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Spider 4: Submitted by True from Kansas, USA – This picture is not very good, but the outline of this spider marks it as a “jumping spider” in the family Salticidae. Mandy says, “Dark-colored and inside a home would usually end up being either Platycryptus undatus or possibly Phidippus audax.” Of all the spiders, jumping spiders are the ones that to me, anyway, warrant being called cute. Most of the 5,500 species worldwide are small, less than 1 cm (3/8 inch) in leg span, and therefore not as scary, and bites from jumping spiders are very rare. They have excellent vision and will follow a moving object, often behaving with what seems like curiosity. As their name implies, they are good jumpers which helps to make them excellent hunters. To see a cute jumping spider go to this youtube video:

http://www.youtube.com/watch?v=kJT-PKrYXO8&feature=fvwrel

Mandy also adds the interesting fact that “The only known vegetarian spider is a member of this family, Bagheera kiplingi, which lives in Mexico and Guatemala.”

Spider 5: Submitted by Chris from Arizona, USA – This is one of the “giant crab spiders” in the genus Olios. Mandy points out that “Olios giganteus is by far the more commonly encountered species, but there are two other nearly identical ones in Arizona: O. bibranchiatus & O. naturalisticus.” Giant is a bit of a misnomer, but they can be 5 cm (2 inches) in legspan, so if not quite giant, they are fairly large. For more information about O. giganteus, Spiders.us has a page http://www.spiders.us/species/olios-giganteus/.

Spider 6: Submitted by Christine from California, USA – This dead spider is a wolf spider in the genus Schizocosa, according to Mandy. It’s hard to tell with a crumpled spider like this, but Mandy suspects it’s a female, because male Schizocosa spiders usually have longer and more spindly legs. Male spiders in this genus do an elaborate dance to attract females. Here’s a brief youtube video showing a Schizocosa male dancing on a leaf and using the leaf to amplify the sound of his tapping:

https://www.youtube.com/watch?v=WQG8Y5D90X8

Female wolf spiders are the good parents of the spider world, by the way. They carry their newly hatched spiderlings on their backs, as shown in this video:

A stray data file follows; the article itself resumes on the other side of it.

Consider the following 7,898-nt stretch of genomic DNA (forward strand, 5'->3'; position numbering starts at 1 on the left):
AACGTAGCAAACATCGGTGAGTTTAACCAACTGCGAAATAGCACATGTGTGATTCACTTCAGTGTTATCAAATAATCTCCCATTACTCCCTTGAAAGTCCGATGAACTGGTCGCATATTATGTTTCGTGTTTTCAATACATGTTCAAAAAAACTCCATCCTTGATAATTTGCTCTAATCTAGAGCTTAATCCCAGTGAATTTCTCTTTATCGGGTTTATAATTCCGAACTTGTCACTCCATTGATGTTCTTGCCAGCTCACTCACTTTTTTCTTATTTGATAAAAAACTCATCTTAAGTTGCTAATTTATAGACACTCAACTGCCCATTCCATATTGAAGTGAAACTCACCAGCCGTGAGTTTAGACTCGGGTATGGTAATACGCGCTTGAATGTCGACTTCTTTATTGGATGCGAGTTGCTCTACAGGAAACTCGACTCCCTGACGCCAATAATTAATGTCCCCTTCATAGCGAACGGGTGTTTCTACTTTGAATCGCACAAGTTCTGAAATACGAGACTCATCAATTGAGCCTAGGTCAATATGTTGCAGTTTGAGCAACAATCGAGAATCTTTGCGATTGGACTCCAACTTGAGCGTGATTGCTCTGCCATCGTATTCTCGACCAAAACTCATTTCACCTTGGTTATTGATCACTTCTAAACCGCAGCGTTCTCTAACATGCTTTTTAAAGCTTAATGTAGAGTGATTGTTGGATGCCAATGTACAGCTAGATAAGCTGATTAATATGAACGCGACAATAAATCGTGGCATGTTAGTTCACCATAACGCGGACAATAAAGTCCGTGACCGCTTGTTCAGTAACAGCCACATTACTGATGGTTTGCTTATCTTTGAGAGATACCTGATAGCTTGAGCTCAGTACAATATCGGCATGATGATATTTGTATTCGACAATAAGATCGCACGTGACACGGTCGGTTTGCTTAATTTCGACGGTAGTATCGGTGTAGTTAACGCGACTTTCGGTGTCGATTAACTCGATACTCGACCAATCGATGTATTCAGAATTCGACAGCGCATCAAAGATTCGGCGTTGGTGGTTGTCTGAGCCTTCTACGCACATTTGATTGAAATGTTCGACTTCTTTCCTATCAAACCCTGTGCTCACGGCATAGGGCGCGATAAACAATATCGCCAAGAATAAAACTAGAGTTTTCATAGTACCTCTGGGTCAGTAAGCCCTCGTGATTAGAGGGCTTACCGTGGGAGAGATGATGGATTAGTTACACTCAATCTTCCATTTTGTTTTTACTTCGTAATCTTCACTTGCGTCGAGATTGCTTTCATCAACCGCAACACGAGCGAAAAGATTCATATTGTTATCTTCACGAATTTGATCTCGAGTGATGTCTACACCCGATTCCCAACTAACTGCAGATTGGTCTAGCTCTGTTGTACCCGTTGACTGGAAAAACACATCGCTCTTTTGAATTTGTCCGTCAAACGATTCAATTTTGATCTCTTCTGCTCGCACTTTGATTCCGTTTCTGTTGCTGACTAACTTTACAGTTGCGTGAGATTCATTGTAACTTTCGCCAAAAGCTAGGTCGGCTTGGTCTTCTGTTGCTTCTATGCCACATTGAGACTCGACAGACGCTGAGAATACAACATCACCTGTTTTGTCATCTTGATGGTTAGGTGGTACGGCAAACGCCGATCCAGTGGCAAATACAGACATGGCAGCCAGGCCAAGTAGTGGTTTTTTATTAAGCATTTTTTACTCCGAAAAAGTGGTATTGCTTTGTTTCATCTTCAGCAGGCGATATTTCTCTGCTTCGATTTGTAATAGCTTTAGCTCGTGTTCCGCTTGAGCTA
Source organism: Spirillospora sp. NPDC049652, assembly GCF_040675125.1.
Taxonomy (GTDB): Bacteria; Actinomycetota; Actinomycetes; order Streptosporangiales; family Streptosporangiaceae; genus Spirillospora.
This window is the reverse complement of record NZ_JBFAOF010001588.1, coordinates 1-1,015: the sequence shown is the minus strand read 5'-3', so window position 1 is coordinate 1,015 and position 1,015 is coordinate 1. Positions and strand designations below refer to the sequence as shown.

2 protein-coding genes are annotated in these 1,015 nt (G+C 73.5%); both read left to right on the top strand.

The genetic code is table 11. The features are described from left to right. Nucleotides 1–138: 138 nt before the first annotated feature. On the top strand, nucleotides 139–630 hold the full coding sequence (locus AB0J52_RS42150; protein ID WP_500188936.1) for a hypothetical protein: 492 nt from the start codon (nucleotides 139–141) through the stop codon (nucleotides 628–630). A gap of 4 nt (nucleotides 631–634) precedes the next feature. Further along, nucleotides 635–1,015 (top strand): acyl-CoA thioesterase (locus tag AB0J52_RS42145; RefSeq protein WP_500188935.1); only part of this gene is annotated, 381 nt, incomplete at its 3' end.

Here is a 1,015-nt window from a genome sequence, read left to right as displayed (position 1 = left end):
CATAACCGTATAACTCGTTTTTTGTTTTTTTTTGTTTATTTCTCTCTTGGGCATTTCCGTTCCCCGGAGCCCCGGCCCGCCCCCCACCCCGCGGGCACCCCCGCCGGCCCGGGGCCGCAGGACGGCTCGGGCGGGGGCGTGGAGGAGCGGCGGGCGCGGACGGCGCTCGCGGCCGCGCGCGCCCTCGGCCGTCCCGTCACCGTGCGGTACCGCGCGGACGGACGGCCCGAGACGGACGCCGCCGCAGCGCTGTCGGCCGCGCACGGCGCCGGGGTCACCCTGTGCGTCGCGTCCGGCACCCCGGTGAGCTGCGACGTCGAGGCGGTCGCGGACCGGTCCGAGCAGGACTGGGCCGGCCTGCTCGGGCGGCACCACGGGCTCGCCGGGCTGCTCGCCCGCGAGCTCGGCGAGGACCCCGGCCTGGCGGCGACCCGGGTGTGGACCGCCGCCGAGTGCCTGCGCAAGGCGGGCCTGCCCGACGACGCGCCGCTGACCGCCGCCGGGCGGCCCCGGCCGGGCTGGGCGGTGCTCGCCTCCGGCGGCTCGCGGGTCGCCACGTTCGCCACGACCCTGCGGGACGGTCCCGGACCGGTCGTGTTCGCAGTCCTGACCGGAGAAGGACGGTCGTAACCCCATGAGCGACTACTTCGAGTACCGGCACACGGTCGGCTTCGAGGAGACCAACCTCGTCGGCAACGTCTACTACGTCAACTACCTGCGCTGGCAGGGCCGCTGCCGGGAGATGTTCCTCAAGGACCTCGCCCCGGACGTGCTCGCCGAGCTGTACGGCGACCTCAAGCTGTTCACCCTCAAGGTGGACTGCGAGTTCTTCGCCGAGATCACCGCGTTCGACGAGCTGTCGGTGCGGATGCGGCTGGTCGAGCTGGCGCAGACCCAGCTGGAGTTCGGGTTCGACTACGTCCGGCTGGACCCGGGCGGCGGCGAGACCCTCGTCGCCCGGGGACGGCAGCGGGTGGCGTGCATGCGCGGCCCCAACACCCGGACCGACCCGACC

https://www.youtube.com/watch?v=hmr-B_JZTnE

Towards the end of the video, the woman brushes one of the spiderlings off the mother spider’s back and the spiderling tries to find a place to hide. I think what’s happening at the very end is that the mother senses her baby and is trying to help it return to the nursery on her back. Awwww …

Spider 7: And this one, Dolomedes scriptus, is my very own, from Massachusetts, USA. I commonly see these large spiders, which as a genus are commonly called fishing spiders, on my dock, or in my canoe or kayak. I will admit that the first time I realized that one of these spiders, roughly 8 cm (3 inch) in legspan, was a stowaway on my small Sunfish sailboat, I was a bit startled. I remember that it was big enough to make tick-tick-tick footstep sounds as it walked across the bottom of the sailboat. Since fishing spiders walk easily on water, she could have jumped ship and walked to shore any time she wanted. Instead, she stayed on her side of the boat and I stayed on mine and we had a fine ride. The patterning on these spiders is beautiful, and is an example of how, if we could get past our mostly irrational fear of spiders, we might realize that many of them are actually quite attractive creatures.

So keep the spider questions coming! I love finding out more about these amazing animals. I will say, however, that because I am always compelled to learn more about them, it sometimes takes me a while to get around to posting an identification. If you’re really just looking for a quick ID, you might get faster results going to spiders.us, where they have tips on how to identify spiders yourself, as well as forums where you can post your photo so that knowledgeable people like Mandy will help you figure out what kind of spider you have.

Please click here to support this site with a small contribution by credit card or PayPal to help me answer more questions. Even $0.75 helps. Thanks!

Sources:

http://www.spiders.us/articles/spider-bites/

Swanson, DL, Vetter, RS. (2006). Loxoscelism. Clinics in Dermatology 24, 213–221.

Langley, RL. (2005). Animal-Related Fatalities in the United States — An Update. Wilderness and Environmental Medicine, 16, 67-74.

Cite this article as: Pelletier, TC. (September 22, 2012). Spiders, spiders, spiders! Retrieved from http://askanaturalist.com/spiders-spiders-spiders/ on May 26, 2017.

2 thoughts on “Spiders, spiders, spiders!”

  1. Hi, in my garage I have several spiders, very similar to the spiderling photo, except they’re about as large as an average man’s index fingernail, and they range from off white with brown spots, to bright yellow, to dark brown with yellow spots. Plus, I’m not sure if these are considered cob-webs, but they build webs similar to an orb weaver’s, but they’ll build them in every which direction. They look like small orb weavers with two spines on their abdomen, close to their head. Any idea what they might be?